"What's the matter, Daisy?"
"The boys won't let me play with them."
"They say girls can't play football."
"They can, for I've done it!" and Mrs. Bhaer laughed at the remembrance of
certain youthful frolics.
"I know I can play; Demi and I used to, and have nice times, but he won't let me
now because the other boys laugh at him," and Daisy looked deeply grieved at
her brother's hardness of heart.
"On the whole, I think he is right, deary. It's all very well when you two are alone,
but it is too rough a game for you with a dozen boys; so I'd find some nice little
play for myself."
"I'm tired of playing alone!" and Daisy's tone was very mournful.
"I'll play with you by and by, but just now I must fly about and get things ready for
a trip into town. You shall go with me and see mamma, and if you like you can
stay with her."
"I should like to go and see her and Baby Josy, but I'd rather come back, please.
Demi would miss me, and I love to be here, Aunty."
"You can't get on without your Demi, can you?" and Aunt Jo looked as if she
quite understood the love of the little girl for her only brother.
"'Course I can't; we're twins, and so we love each other more than other people,"
answered Daisy, with a brightening face, for she considered being a twin one of
the highest honors she could ever receive.
"Now, what will you do with your little self while I fly around?" asked Mrs. Bhaer,
who was whisking piles of linen into a wardrobe with great rapidity.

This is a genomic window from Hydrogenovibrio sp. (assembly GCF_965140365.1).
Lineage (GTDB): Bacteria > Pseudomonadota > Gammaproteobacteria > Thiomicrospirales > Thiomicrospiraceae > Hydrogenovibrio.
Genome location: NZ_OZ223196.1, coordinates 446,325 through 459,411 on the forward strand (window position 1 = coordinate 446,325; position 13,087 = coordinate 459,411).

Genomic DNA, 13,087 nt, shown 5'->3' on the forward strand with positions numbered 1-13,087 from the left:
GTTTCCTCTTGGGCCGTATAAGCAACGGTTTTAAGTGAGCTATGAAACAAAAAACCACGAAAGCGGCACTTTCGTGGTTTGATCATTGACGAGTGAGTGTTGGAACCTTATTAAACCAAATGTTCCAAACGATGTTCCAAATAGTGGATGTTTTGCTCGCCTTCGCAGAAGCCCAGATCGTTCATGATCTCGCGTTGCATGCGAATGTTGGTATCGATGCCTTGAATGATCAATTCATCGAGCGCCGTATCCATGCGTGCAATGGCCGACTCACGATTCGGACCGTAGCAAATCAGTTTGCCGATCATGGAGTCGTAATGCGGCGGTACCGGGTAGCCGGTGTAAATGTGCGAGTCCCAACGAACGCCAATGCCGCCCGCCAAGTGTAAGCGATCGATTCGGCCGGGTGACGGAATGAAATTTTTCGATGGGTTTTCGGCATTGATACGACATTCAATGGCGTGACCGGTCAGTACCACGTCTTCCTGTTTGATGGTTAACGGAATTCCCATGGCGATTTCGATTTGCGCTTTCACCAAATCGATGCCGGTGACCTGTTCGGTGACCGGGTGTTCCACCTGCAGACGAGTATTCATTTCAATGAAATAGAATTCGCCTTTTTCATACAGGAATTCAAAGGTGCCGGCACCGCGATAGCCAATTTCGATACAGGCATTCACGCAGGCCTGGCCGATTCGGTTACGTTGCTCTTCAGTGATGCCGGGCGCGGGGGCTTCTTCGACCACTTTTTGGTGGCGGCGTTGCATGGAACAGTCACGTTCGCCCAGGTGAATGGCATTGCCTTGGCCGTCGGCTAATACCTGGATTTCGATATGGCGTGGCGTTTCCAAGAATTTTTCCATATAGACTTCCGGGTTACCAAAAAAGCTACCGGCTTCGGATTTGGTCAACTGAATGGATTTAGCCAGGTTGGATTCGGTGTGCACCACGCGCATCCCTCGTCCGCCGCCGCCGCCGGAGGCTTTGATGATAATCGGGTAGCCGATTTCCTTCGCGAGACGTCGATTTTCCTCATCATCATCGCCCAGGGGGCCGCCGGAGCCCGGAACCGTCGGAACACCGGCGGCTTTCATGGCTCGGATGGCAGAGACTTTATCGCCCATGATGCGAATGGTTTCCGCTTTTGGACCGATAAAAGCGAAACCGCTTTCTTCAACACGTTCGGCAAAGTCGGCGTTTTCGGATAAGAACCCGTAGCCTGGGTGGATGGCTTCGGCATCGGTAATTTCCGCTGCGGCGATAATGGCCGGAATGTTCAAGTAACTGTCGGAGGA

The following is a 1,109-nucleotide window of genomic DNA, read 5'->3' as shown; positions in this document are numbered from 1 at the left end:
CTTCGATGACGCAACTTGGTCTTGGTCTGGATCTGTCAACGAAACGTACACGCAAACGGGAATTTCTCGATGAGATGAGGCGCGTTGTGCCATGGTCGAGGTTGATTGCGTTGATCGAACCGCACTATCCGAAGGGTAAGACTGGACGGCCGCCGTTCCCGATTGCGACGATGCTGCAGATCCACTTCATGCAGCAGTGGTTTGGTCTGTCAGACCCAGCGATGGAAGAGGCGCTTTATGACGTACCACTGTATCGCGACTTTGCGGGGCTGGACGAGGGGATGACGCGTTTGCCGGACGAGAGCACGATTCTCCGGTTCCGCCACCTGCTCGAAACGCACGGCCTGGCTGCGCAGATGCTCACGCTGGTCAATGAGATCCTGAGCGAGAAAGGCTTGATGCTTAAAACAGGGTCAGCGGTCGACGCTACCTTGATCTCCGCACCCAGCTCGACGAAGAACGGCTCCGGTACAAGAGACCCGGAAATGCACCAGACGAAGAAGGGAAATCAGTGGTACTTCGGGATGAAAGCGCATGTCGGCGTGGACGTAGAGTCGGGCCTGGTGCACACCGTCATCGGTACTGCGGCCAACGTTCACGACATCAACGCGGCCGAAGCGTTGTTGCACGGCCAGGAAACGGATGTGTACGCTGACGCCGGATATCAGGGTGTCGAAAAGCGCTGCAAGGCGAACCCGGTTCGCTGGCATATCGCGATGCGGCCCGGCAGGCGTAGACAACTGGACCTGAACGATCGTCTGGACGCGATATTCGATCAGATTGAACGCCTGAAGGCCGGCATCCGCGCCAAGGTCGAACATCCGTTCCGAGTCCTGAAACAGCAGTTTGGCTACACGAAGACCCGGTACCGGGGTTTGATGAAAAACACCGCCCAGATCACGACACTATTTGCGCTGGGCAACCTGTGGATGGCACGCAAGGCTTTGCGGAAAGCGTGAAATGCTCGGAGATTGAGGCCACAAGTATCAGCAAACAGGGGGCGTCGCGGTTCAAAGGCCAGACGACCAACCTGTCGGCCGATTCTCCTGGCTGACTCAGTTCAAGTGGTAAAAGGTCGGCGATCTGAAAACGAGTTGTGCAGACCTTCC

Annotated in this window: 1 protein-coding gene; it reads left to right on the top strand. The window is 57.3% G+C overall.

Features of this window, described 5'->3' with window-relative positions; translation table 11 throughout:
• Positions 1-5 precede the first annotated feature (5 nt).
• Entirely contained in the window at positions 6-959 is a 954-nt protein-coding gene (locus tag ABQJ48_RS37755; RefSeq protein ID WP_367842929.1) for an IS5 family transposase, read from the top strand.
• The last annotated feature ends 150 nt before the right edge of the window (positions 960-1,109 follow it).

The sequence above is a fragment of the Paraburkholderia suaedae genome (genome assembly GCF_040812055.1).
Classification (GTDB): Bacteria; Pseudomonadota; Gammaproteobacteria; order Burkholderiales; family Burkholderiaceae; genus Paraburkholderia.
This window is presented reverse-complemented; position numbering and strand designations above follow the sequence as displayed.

"I don't know, I'm tired of dolls and things; I wish you'd make up a new play for
me, Aunty Jo," said Daisy, swinging listlessly on the door.
"I shall have to think of a brand new one, and it will take me some time; so
suppose you go down and see what Asia has got for your lunch," suggested Mrs.
Bhaer, thinking that would be a good way in which to dispose of the little
hindrance for a time.
"Yes, I think I'd like that, if she isn't cross," and Daisy slowly departed to the
kitchen, where Asia, the black cook, reigned undisturbed.
In five minutes, Daisy was back again, with a wide-awake face, a bit of dough in
her hand and a dab of flour on her little nose.
"Oh aunty! Please could I go and make gingersnaps and things? Asia isn't cross,
and she says I may, and it would be such fun, please do," cried Daisy, all in one
"Just the thing, go and welcome, make what you like, and stay as long as you
please," answered Mrs. Bhaer, much relieved, for sometimes the one little girl
was harder to amuse than the dozen boys.
Daisy ran off, and while she worked, Aunt Jo racked her brain for a new play. All
of a sudden she seemed to have an idea, for she smiled to herself, slammed the